Taken in isolation, these alien records may sometimes seem trivial or inconsequential but they indicate when a plant that may become a botanical denizen, a landscape feature or an agricultural or forestry pest was first introduced or became established. The data in this Catalogue, arranged on a county by county basis, will provide vital clues to the history, spread, ecology and mode of establishment of individual invasive species.

This valuable contribution to the Irish floristic literature will serve as an essential reference and a benchmark for future research, just as Cybele Hibernica and Robert Lloyd Praeger’s Irish Topographical Botany did for native plants a century ago.

John Akeroyd,

Tisbury, Wilts, UK August 2002


In 1988, after encountering many new alien plants at Foynes Port, my enthusiasm for such plants grew, and by 1992 I had started to compile information systematically for this Catalogue. Throughout the intervening years I have received much encouragement and help from many other botanists and friends, to whom I am most grateful.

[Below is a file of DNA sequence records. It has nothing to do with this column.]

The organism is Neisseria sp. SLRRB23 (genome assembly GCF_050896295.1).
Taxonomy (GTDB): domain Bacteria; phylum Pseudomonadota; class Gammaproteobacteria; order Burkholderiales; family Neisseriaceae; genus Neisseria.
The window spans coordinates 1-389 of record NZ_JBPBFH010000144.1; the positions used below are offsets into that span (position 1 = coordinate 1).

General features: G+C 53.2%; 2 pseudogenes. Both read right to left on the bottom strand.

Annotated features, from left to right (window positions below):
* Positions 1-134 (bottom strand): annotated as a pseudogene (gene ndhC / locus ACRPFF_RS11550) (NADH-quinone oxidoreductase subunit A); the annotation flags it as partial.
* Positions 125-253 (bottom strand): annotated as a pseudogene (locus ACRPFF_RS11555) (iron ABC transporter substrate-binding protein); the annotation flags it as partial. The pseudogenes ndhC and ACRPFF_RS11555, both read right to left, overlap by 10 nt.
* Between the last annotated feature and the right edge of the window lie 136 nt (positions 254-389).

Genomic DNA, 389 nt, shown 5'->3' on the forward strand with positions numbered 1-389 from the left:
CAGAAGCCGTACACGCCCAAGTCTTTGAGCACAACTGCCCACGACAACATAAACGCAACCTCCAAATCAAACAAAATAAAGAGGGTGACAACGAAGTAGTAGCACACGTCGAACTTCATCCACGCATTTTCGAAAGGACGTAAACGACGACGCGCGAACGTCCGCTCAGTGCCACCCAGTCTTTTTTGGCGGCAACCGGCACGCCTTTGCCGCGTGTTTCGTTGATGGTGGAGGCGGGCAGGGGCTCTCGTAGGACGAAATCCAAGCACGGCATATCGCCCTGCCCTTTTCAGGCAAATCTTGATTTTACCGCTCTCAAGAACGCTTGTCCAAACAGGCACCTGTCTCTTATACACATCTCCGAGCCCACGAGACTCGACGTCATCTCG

An important part of the work was the checking and redetermination of herbarium and my own specimens. For this, I would like to thank the referees and specialists of the Botanical Society of the British Isles. In particular, I want to thank Eric Clement and Bruno Ryves. From my first stimulating meeting in 1994 with Eric to discuss an outline for a catalogue, he has determined many specimens (some of which had lain unidentified for years), and his letters were always packed with information. Bruno determined nearly all the difficult alien grasses in the National Herbarium as well as Amaranthus, and he too was an excellent correspondent. I would also like to thank Dr John Akeroyd who checked all the chenopod specimens in the National Herbarium and the following botanists for determining further specimens for me: Dr Tim Rich (crucifers), Dr Humphry Bowen (Sedum), Dr Norman Robson (Malva and Hypericum), Dr John Edmondson (Poa compressa), Paul Stanley (Conyza), Dr P.F. Yeo (Aster and Acaena), Dr R.K. Brummitt (Calystegia), Dr R.M. Harley (Mentha), Dr R.J. Gornall (Saxifraga) and M.J. Southam (umbellifers). Several other referees who determined specimens independently of this work are named in the Catalogue. The work of yet other BSBI referees in the past is also much appreciated, and they have been acknowledged in earlier publications.